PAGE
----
The Miseducation of Cameron Post coverThe Miseducation of Cameron Post by Emily M. Danforth
Goodreads | Book Depository | Amazon
Release Date: February 7th 2012
Publisher: Balzer + Bray
Series: n/a

Goodreads description: When Cameron Post’s parents die suddenly in a car crash, her shocking first thought is relief. Relief they’ll never know that, hours earlier, she had been kissing a girl.

But that relief doesn’t last, and Cam is soon forced to move in with her conservative aunt Ruth and her well-intentioned but hopelessly old-fashioned grandmother. She knows that from this point on, her life will forever be different. Survival in Miles City, Montana, means blending in and leaving well enough alone (as her grandmother might say), and Cam becomes an expert at both.

Then Coley Taylor moves to town. Beautiful, pickup-driving Coley is a perfect cowgirl with the perfect boyfriend to match. She and Cam forge an unexpected and intense friendship–one that seems to leave room for something more to emerge. But just as that starts to seem like a real possibility, ultrareligious Aunt Ruth takes drastic action to “fix” her niece, bringing Cam face-to-face with the cost of denying her true self–even if she’s not exactly sure who that is.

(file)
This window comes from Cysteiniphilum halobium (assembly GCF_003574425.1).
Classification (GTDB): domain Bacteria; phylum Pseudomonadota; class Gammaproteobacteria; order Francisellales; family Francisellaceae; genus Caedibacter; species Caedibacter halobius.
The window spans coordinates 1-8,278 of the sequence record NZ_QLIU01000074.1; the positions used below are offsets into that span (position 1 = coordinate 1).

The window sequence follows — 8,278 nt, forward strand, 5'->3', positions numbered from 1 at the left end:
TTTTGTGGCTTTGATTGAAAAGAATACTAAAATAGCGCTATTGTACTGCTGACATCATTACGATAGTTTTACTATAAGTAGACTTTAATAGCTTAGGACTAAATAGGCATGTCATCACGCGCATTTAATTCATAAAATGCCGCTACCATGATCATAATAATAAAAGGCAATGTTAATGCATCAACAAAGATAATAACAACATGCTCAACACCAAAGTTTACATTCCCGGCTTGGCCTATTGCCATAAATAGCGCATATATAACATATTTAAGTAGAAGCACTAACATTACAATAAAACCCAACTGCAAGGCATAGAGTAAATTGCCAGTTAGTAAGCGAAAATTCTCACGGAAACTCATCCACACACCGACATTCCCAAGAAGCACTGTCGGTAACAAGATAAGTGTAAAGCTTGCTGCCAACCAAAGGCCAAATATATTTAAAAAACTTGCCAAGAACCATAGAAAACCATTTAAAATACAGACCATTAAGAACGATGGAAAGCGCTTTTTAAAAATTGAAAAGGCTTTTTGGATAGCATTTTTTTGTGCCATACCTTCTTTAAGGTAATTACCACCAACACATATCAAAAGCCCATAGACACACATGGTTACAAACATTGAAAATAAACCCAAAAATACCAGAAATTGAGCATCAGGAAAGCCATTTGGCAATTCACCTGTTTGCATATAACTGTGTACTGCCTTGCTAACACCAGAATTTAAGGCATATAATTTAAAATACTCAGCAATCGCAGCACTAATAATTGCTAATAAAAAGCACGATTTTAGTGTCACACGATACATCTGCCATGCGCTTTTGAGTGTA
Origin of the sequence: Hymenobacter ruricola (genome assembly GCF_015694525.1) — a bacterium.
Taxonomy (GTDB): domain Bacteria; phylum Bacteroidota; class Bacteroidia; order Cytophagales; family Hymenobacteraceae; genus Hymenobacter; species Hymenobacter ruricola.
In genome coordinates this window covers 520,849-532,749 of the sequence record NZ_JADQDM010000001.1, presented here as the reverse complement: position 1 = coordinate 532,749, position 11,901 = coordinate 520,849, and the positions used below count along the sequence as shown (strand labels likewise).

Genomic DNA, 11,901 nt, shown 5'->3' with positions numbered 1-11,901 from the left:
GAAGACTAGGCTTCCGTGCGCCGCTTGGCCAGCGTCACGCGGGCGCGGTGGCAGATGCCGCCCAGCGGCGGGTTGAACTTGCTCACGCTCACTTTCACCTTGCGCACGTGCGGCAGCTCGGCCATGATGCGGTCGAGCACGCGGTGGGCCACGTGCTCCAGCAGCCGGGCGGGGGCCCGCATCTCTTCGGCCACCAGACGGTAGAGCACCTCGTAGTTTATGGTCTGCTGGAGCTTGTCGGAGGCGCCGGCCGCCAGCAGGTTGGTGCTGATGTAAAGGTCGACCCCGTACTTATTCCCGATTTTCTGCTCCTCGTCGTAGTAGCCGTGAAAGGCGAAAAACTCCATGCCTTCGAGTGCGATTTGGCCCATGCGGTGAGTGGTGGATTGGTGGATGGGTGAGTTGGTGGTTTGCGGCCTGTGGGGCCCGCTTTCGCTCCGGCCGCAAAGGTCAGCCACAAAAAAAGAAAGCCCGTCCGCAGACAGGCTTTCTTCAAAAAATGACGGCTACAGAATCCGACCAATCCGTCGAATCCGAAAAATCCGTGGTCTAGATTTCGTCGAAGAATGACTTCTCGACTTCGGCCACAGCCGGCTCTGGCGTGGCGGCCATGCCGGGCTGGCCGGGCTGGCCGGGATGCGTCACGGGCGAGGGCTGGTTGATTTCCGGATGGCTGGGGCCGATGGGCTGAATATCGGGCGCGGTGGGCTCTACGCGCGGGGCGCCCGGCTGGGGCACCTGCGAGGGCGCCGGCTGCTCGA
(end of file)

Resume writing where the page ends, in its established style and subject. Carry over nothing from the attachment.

The Miseducation of Cameron Post is a stunning and unforgettable literary debut about discovering who you are and finding the courage to live life according to your own rules

I chose The Miseducation of Cameron Post randomly (like I choose so many of my reads) because it was a really hot day and I was tired of looking at the library. I had no clue what it was about.

I am really not sure how to review this book, and I feel like I say that all the time lately, sorry. There were moments in this book that I really enjoyed, and there were moments that were angering and painful. I felt so much for Cameron, and I was extremely invested in her story. I didn’t love the book, but I think it was important.